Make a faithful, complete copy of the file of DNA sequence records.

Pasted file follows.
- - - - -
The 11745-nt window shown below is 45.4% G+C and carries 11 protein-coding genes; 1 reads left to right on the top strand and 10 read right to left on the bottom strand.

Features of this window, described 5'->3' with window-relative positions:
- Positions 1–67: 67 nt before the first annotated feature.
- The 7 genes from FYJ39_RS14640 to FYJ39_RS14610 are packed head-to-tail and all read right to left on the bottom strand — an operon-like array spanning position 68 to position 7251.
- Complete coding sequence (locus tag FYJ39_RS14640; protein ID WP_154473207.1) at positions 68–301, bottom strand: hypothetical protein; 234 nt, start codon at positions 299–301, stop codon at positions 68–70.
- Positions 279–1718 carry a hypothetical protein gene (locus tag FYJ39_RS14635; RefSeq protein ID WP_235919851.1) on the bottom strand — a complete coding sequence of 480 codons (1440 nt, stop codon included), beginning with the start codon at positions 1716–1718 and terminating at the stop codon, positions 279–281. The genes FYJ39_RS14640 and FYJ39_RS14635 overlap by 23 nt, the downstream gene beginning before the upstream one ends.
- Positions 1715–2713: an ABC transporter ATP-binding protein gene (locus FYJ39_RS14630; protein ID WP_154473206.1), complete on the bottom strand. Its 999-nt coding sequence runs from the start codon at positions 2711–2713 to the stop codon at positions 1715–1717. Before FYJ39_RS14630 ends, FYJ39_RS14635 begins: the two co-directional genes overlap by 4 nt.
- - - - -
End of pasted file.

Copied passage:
The 11745-nt window shown below is 45.4% G+C and carries 11 protein-coding genes; 1 reads left to right on the top strand and 10 read right to left on the bottom strand.

Features of this window, described 5'->3' with window-relative positions:
- Positions 1–67: 67 nt before the first annotated feature.
- The 7 genes from FYJ39_RS14640 to FYJ39_RS14610 are packed head-to-tail and all read right to left on the bottom strand — an operon-like array spanning position 68 to position 7251.
- Complete coding sequence (locus tag FYJ39_RS14640; protein ID WP_154473207.1) at positions 68–301, bottom strand: hypothetical protein; 234 nt, start codon at positions 299–301, stop codon at positions 68–70.
- Positions 279–1718 carry a hypothetical protein gene (locus tag FYJ39_RS14635; RefSeq protein ID WP_235919851.1) on the bottom strand — a complete coding sequence of 480 codons (1440 nt, stop codon included), beginning with the start codon at positions 1716–1718 and terminating at the stop codon, positions 279–281. The genes FYJ39_RS14640 and FYJ39_RS14635 overlap by 23 nt, the downstream gene beginning before the upstream one ends.
- Positions 1715–2713: an ABC transporter ATP-binding protein gene (locus FYJ39_RS14630; protein ID WP_154473206.1), complete on the bottom strand. Its 999-nt coding sequence runs from the start codon at positions 2711–2713 to the stop codon at positions 1715–1717. Before FYJ39_RS14630 ends, FYJ39_RS14635 begins: the two co-directional genes overlap by 4 nt.